3. The Trough of Disillusionment – the interest surrounding a new product launch quickly drops off. Related: the “short attention span” of the media and the masses. Like when a crazy news story whips the country into a frenzy, and then the next week, everybody forgets.

4. The Slope of Enlightenment – the company learns the ropes, and starts to get the hang of things. Customers are loyal and satisfied. Word spreads.

5. The Plateau of Productivity – the “thing” stabilizes, matures, and becomes widely accepted. #winning.

So the takeaway for anyone launching their thing: mind the cycle. Don’t get too caught up in the hype. In the days and weeks that follow your launch, interest might drop off. Just stay focused, keep hustling, and listen to your customers.

Your time will come.

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Product updates

Launch: SimpleCrew – The Best Damn Way to Manage Field Teams.

It’s been a long time coming. After months of design, development, testing, and feedback, we’re happy to share with you SimpleCrew – the best damn way to manage field teams. Period.

With SimpleCrew, we’re going to make your team way more effective and more accountable. We’re going to save your team ridiculous amounts of time and energy. And we’re going to do it with style.

Why? Because the old way sucked! We’ve been there. We’ve felt the pain. With SimpleCrew, the difference will be night and day. Here’s how.

Businesses today are using photos from the field in a million different ways. Here are a few:

  • Grassroots marketing teams use photos to track and document team progress in the field.
  • Team managers compile these photos into reports to keep teams accountable and to report work to their bosses or clients.
  • Real estate rehabbers use pictures to prospect new properties in the field.
  • Construction project managers use photos to document work being done on properties.
  • Outside sales teams use photos to track their product placements in retail outlets around the region.
  • Creative professionals use photos to capture inspiration and for visual note-taking.

These are just a handful of examples, but you get the picture. Countless businesses and organizations are using photos to communicate and document their operations “outside the building”. Are you one of them?

Before SimpleCrew, these teams had to rely on messy combinations of photo uploads and downloads, email attachments, desktop folders, and excel spreadsheets to keep everything organized. There were time delays while managers waited for cameras to get back to the office. There were syncing issues, with no easy way to make sure everyone had access to the same folders. Simply put, sending and coordinating photos across a team was a huge pain in the ass.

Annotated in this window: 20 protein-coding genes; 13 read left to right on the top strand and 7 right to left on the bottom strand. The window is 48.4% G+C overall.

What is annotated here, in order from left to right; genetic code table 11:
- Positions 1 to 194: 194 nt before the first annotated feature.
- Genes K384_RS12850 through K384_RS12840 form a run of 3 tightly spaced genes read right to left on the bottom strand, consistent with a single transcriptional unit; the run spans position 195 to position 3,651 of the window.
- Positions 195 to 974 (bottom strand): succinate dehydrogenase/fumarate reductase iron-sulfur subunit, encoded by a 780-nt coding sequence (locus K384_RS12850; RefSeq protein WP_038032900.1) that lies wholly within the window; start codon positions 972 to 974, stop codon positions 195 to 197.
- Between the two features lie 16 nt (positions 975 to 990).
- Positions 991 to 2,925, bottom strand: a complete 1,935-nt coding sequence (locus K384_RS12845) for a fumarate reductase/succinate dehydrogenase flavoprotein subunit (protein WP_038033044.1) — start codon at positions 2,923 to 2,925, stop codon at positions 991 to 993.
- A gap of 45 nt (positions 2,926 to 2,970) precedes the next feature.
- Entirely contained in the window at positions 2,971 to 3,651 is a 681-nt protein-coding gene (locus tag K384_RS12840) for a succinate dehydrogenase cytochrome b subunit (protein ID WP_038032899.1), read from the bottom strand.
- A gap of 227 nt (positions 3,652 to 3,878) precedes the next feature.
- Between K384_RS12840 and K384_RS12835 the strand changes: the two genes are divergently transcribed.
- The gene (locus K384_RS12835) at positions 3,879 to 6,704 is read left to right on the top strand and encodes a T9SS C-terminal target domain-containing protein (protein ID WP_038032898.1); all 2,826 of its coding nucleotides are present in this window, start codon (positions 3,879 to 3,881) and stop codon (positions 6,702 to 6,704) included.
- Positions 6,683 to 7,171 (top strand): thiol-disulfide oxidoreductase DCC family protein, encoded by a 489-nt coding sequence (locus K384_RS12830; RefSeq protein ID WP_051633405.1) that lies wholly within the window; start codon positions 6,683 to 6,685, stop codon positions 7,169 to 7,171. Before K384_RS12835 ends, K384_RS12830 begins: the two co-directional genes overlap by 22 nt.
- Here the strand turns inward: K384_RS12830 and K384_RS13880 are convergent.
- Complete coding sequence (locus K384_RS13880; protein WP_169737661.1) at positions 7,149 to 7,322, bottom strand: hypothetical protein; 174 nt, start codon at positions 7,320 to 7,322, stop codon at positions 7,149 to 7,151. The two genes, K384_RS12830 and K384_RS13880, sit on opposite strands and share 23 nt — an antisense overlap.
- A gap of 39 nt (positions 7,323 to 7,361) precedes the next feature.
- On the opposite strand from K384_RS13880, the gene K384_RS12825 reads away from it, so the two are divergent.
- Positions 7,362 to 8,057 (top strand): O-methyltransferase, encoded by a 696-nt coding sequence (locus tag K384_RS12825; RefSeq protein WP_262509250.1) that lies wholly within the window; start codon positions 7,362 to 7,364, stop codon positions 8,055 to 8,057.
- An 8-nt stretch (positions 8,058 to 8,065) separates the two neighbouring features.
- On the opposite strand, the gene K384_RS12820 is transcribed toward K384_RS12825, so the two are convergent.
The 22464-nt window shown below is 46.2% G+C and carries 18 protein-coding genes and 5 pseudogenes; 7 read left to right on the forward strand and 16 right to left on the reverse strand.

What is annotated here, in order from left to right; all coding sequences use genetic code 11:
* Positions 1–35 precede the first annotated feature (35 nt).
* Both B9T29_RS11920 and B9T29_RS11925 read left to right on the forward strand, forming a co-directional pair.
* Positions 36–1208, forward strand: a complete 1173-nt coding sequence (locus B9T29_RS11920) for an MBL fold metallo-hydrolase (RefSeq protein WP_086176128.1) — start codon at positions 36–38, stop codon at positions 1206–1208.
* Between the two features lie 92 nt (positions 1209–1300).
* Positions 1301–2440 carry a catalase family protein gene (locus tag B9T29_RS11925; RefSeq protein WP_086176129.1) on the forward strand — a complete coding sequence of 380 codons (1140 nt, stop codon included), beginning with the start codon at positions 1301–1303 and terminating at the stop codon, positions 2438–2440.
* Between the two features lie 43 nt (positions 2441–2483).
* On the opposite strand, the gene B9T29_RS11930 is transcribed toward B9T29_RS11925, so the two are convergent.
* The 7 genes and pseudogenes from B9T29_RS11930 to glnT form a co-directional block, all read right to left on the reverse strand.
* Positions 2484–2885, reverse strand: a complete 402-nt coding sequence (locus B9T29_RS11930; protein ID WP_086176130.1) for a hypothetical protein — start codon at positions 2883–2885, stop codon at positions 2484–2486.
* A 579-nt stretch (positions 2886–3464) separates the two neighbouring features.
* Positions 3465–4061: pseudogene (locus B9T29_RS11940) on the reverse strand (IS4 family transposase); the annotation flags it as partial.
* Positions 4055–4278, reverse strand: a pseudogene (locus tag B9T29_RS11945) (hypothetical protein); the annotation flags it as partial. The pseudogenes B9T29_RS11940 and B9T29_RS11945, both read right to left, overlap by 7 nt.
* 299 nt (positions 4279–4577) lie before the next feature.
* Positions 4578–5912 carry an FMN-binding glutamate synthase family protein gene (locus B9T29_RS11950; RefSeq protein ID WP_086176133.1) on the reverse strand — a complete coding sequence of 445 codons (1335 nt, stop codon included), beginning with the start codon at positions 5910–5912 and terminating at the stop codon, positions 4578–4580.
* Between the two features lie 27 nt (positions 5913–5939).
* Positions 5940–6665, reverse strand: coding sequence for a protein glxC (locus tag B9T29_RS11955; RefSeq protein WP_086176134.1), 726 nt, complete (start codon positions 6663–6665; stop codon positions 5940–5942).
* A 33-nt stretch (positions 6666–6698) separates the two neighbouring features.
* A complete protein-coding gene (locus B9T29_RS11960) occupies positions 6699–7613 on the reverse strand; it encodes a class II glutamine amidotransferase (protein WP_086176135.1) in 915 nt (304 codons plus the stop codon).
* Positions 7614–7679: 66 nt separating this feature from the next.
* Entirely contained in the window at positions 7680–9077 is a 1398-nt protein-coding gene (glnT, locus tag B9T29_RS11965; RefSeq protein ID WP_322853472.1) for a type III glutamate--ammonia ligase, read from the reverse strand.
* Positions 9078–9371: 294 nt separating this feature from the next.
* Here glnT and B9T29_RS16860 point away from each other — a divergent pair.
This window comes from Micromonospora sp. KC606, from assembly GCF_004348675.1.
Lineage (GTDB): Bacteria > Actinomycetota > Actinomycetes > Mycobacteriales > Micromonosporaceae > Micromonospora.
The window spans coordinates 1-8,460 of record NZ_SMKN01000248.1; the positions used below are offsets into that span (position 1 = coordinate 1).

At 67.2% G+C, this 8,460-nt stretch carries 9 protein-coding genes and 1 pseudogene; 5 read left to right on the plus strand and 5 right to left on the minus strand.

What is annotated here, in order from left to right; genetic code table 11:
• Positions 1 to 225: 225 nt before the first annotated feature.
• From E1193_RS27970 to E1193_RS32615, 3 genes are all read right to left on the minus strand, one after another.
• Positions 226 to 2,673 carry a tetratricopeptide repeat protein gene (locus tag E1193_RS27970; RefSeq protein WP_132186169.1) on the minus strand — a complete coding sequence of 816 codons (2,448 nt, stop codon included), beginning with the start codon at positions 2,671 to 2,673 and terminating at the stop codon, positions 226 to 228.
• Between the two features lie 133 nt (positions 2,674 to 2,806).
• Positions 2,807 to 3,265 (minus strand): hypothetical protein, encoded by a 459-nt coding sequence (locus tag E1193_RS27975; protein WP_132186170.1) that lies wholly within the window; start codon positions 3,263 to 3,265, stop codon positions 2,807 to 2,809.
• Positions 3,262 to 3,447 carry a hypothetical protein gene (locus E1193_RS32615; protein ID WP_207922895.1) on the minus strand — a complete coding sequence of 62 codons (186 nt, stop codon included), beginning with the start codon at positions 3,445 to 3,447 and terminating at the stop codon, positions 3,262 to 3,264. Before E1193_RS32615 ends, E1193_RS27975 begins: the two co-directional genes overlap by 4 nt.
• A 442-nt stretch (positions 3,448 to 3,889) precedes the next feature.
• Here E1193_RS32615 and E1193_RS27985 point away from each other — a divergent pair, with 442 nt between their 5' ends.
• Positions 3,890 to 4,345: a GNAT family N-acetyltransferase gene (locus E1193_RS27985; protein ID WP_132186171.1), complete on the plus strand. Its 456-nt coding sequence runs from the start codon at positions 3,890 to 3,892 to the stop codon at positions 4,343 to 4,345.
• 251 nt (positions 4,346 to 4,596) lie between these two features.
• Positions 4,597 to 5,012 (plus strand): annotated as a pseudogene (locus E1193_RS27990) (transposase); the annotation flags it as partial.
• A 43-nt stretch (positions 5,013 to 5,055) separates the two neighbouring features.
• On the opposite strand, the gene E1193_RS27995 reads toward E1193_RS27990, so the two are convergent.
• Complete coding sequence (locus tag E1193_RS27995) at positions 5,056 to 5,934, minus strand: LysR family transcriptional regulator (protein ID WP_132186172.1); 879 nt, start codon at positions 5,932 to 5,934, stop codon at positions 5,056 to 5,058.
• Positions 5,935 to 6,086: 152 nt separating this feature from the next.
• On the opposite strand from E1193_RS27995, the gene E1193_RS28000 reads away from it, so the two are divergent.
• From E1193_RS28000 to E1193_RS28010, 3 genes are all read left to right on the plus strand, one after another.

Does this sound familiar? If so, SimpleCrew is here to help.

Today, using SimpleCrew, teams can now upload photos via our iPhone and Android apps directly to the team’s database hosted securely in the cloud. It happens instantly, so team members don’t have to worry about sending emails or uploading photos later. And every photo includes time and location info, so teams can see organized campaign summaries with timelines and maps showing exactly when and where each photo was submitted from.

The headaches of the old way will be a thing of the past. It’s a beautiful thing.

Web dashboard:

Campaign Timelines:

Campaign Stats/Overview:

Mobile App

(We’re in the App Store and Android Market)

Try SimpleCrew Today, Free.

We built SimpleCrew to be the ultimate web and mobile collaboration tool. Our mission was to make the best solution for teams to share and collaborate using photos, and to make it simple and easy to use. With SimpleCrew, we’ve done just that.

We’re so sure you’ll love it, we’re going to give it to you free for a month before you buy. No credit card needed. Don’t like it? You don’t pay a dime, no cancellation or action necessary.

Sound good? Come try it for yourself. The difference will be night and day.

SimpleCrew Story

A Simple Rebrand

We’re right around the corner from rolling out our first app to the world, and with that in mind, we figured it was due time for a rebrand 🙂



We also have a new launch site to look forward to! We’ll be rolling it out here in the next couple weeks, but here’s a little sneak peek 🙂

We’re pumped! Get ready guys, we’re coming for ya!